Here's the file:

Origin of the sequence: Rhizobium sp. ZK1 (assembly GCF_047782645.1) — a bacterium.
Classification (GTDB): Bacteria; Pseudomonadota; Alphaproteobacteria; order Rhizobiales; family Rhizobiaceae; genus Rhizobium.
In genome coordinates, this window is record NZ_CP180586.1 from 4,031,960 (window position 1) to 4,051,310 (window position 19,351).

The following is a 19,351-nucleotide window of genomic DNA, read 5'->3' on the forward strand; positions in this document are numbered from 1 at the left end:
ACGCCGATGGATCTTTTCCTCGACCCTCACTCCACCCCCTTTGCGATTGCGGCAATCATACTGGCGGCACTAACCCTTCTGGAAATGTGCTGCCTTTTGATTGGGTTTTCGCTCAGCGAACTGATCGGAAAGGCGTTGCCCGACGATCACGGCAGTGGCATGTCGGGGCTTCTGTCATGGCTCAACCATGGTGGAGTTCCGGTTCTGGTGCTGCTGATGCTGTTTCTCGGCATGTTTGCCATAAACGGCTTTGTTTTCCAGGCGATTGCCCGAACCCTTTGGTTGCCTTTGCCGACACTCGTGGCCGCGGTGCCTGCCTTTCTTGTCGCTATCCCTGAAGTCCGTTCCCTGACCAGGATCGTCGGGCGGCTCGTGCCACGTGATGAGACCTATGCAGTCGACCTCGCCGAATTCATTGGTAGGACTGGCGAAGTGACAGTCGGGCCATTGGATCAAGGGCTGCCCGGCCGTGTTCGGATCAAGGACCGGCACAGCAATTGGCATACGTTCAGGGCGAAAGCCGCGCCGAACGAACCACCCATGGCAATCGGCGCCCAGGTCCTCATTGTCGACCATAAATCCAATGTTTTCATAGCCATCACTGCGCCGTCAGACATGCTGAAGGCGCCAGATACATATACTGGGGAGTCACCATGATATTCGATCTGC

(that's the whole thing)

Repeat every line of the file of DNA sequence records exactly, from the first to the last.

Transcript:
Origin of the sequence: Rhizobium sp. ZK1 (assembly GCF_047782645.1) — a bacterium.
Classification (GTDB): Bacteria; Pseudomonadota; Alphaproteobacteria; order Rhizobiales; family Rhizobiaceae; genus Rhizobium.
In genome coordinates, this window is record NZ_CP180586.1 from 4,031,960 (window position 1) to 4,051,310 (window position 19,351).

The following is a 19,351-nucleotide window of genomic DNA, read 5'->3' on the forward strand; positions in this document are numbered from 1 at the left end:
ACGCCGATGGATCTTTTCCTCGACCCTCACTCCACCCCCTTTGCGATTGCGGCAATCATACTGGCGGCACTAACCCTTCTGGAAATGTGCTGCCTTTTGATTGGGTTTTCGCTCAGCGAACTGATCGGAAAGGCGTTGCCCGACGATCACGGCAGTGGCATGTCGGGGCTTCTGTCATGGCTCAACCATGGTGGAGTTCCGGTTCTGGTGCTGCTGATGCTGTTTCTCGGCATGTTTGCCATAAACGGCTTTGTTTTCCAGGCGATTGCCCGAACCCTTTGGTTGCCTTTGCCGACACTCGTGGCCGCGGTGCCTGCCTTTCTTGTCGCTATCCCTGAAGTCCGTTCCCTGACCAGGATCGTCGGGCGGCTCGTGCCACGTGATGAGACCTATGCAGTCGACCTCGCCGAATTCATTGGTAGGACTGGCGAAGTGACAGTCGGGCCATTGGATCAAGGGCTGCCCGGCCGTGTTCGGATCAAGGACCGGCACAGCAATTGGCATACGTTCAGGGCGAAAGCCGCGCCGAACGAACCACCCATGGCAATCGGCGCCCAGGTCCTCATTGTCGACCATAAATCCAATGTTTTCATAGCCATCACTGCGCCGTCAGACATGCTGAAGGCGCCAGATACATATACTGGGGAGTCACCATGATATTCGATCTGC